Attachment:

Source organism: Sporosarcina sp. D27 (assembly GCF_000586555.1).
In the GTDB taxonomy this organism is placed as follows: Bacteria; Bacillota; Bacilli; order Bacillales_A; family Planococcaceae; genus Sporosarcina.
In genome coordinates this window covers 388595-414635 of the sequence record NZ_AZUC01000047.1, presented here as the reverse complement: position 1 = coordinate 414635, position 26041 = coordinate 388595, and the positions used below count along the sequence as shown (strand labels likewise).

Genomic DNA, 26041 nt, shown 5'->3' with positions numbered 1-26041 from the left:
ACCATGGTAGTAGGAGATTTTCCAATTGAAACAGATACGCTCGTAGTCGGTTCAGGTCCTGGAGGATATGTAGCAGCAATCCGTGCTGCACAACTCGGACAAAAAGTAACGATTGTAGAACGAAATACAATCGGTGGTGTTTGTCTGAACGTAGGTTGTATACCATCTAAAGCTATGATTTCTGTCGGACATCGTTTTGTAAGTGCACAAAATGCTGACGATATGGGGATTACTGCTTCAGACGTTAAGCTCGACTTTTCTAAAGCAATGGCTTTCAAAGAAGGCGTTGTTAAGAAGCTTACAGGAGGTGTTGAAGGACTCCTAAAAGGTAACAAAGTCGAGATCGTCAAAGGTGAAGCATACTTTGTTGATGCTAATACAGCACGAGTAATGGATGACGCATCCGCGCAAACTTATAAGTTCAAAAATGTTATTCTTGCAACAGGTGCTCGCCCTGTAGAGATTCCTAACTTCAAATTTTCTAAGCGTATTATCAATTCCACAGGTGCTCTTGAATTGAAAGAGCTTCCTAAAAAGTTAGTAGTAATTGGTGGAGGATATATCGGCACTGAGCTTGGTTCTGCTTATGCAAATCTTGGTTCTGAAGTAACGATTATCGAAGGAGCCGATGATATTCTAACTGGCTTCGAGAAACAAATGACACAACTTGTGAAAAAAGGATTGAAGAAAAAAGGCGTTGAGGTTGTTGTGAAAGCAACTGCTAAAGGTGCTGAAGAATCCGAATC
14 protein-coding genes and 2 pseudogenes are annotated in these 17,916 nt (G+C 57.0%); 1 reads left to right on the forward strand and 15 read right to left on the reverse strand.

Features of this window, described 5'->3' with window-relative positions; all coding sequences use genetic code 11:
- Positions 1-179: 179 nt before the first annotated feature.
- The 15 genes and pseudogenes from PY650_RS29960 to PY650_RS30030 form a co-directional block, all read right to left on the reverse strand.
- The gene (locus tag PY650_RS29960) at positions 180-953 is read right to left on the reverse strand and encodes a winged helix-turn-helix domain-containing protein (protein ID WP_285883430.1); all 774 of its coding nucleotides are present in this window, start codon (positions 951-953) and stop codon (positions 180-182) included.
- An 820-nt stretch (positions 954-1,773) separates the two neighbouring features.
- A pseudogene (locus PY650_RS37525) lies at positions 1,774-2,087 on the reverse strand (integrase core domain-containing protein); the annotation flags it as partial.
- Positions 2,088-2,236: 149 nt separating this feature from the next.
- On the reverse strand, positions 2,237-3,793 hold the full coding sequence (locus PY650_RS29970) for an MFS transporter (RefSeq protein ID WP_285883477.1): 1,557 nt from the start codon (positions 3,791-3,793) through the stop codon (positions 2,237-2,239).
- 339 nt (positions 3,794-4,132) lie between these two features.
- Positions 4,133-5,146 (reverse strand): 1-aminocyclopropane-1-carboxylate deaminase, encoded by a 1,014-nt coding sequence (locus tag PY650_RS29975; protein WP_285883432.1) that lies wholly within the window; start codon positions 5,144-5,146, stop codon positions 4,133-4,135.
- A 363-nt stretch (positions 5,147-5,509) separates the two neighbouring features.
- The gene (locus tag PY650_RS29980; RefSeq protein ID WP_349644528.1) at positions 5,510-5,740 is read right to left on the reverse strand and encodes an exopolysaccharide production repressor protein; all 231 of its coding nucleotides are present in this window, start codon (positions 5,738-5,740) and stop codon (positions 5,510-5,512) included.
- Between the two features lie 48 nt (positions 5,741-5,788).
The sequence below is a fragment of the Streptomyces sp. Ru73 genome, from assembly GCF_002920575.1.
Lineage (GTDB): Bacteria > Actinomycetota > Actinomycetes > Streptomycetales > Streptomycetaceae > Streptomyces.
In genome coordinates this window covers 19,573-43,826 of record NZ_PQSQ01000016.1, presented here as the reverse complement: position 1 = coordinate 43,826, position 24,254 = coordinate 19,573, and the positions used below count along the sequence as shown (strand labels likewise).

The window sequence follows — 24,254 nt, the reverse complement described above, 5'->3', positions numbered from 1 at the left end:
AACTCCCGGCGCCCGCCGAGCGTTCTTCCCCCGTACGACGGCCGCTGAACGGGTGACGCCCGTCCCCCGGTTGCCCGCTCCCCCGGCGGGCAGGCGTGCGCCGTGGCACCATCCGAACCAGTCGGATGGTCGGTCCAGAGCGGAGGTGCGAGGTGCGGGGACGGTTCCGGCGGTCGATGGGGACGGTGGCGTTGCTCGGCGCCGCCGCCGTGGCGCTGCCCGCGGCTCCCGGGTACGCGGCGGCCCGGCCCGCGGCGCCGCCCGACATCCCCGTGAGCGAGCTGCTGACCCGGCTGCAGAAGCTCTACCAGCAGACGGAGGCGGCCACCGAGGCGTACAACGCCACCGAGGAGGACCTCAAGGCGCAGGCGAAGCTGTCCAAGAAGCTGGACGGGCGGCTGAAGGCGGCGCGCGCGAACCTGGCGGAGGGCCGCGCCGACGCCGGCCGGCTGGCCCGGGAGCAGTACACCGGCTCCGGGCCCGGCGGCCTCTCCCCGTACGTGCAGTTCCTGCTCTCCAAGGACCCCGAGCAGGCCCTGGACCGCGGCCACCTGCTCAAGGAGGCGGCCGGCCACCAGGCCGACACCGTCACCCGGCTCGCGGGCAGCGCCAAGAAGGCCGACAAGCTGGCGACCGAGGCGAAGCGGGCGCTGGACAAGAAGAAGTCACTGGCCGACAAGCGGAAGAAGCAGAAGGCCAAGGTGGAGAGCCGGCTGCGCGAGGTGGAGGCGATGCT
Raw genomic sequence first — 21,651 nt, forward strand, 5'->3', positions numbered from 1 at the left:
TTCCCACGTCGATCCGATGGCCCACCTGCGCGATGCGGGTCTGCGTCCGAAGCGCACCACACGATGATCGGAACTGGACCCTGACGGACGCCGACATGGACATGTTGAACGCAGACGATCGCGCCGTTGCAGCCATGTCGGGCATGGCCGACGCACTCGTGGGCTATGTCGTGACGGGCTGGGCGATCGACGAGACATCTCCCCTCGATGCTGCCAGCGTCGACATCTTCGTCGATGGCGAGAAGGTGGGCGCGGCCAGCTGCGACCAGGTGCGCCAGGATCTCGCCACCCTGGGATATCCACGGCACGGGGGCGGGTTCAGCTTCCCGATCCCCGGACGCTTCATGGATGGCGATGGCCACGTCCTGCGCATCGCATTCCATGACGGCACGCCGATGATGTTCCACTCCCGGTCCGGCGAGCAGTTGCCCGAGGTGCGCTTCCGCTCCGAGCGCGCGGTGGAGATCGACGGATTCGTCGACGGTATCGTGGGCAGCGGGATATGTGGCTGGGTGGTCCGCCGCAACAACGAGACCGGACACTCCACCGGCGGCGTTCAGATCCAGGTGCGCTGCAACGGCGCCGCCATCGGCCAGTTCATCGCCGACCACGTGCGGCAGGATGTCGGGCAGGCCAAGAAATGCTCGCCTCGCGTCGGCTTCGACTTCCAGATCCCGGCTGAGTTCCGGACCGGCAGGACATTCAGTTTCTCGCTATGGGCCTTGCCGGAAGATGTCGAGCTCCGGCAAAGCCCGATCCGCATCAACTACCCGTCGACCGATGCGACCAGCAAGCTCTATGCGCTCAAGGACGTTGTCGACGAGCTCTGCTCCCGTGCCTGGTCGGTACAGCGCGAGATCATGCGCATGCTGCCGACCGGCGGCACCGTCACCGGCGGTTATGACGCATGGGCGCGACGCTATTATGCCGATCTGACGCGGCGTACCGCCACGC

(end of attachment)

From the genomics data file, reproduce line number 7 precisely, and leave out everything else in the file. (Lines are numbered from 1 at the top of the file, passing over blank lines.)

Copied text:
Features of this window, described 5'->3' with window-relative positions; all coding sequences use genetic code 11: